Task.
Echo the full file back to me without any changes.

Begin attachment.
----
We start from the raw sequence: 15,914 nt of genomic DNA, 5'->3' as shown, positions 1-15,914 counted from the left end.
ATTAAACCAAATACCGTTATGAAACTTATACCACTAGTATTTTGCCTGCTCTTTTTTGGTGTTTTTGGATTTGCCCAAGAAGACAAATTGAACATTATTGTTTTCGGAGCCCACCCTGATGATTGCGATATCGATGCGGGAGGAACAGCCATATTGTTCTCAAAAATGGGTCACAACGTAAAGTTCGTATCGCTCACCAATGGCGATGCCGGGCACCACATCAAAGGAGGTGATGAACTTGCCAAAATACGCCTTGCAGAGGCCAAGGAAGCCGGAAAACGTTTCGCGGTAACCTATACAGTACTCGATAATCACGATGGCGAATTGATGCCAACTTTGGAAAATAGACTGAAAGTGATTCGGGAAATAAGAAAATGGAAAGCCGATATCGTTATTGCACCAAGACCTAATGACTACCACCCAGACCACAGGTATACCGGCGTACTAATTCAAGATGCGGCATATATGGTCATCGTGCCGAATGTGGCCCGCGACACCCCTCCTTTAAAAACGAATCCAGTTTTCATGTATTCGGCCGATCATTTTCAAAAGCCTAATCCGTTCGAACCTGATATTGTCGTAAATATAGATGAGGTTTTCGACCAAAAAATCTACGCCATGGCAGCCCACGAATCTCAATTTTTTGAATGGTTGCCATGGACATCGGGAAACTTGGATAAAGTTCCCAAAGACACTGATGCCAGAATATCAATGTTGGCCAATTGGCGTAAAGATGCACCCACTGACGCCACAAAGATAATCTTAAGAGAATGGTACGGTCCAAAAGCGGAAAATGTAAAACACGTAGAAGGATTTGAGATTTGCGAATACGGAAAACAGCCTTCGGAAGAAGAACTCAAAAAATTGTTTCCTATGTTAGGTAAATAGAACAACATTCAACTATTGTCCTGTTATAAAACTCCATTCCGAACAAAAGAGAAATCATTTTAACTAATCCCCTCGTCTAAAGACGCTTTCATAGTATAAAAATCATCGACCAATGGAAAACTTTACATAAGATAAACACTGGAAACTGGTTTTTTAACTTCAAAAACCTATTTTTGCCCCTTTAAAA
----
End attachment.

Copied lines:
We start from the raw sequence: 15,914 nt of genomic DNA, 5'->3' as shown, positions 1-15,914 counted from the left end.
ATTAAACCAAATACCGTTATGAAACTTATACCACTAGTATTTTGCCTGCTCTTTTTTGGTGTTTTTGGATTTGCCCAAGAAGACAAATTGAACATTATTGTTTTCGGAGCCCACCCTGATGATTGCGATATCGATGCGGGAGGAACAGCCATATTGTTCTCAAAAATGGGTCACAACGTAAAGTTCGTATCGCTCACCAATGGCGATGCCGGGCACCACATCAAAGGAGGTGATGAACTTGCCAAAATACGCCTTGCAGAGGCCAAGGAAGCCGGAAAACGTTTCGCGGTAACCTATACAGTACTCGATAATCACGATGGCGAATTGATGCCAACTTTGGAAAATAGACTGAAAGTGATTCGGGAAATAAGAAAATGGAAAGCCGATATCGTTATTGCACCAAGACCTAATGACTACCACCCAGACCACAGGTATACCGGCGTACTAATTCAAGATGCGGCATATATGGTCATCGTGCCGAATGTGGCCCGCGACACCCCTCCTTTAAAAACGAATCCAGTTTTCATGTATTCGGCCGATCATTTTCAAAAGCCTAATCCGTTCGAACCTGATATTGTCGTAAATATAGATGAGGTTTTCGACCAAAAAATCTACGCCATGGCAGCCCACGAATCTCAATTTTTTGAATGGTTGCCATGGACATCGGGAAACTTGGATAAAGTTCCCAAAGACACTGATGCCAGAATATCAATGTTGGCCAATTGGCGTAAAGATGCACCCACTGACGCCACAAAGATAATCTTAAGAGAATGGTACGGTCCAAAAGCGGAAAATGTAAAACACGTAGAAGGATTTGAGATTTGCGAATACGGAAAACAGCCTTCGGAAGAAGAACTCAAAAAATTGTTTCCTATGTTAGGTAAATAGAACAACATTCAACTATTGTCCTGTTATAAAACTCCATTCCGAACAAAAGAGAAATCATTTTAACTAATCCCCTCGTCTAAAGACGCTTTCATAGTATAAAAATCATCGACCAATGGAAAACTTTACATAAGATAAACACTGGAAACTGGTTTTTTAACTTCAAAAACCTATTTTTGCCCCTTTAAAA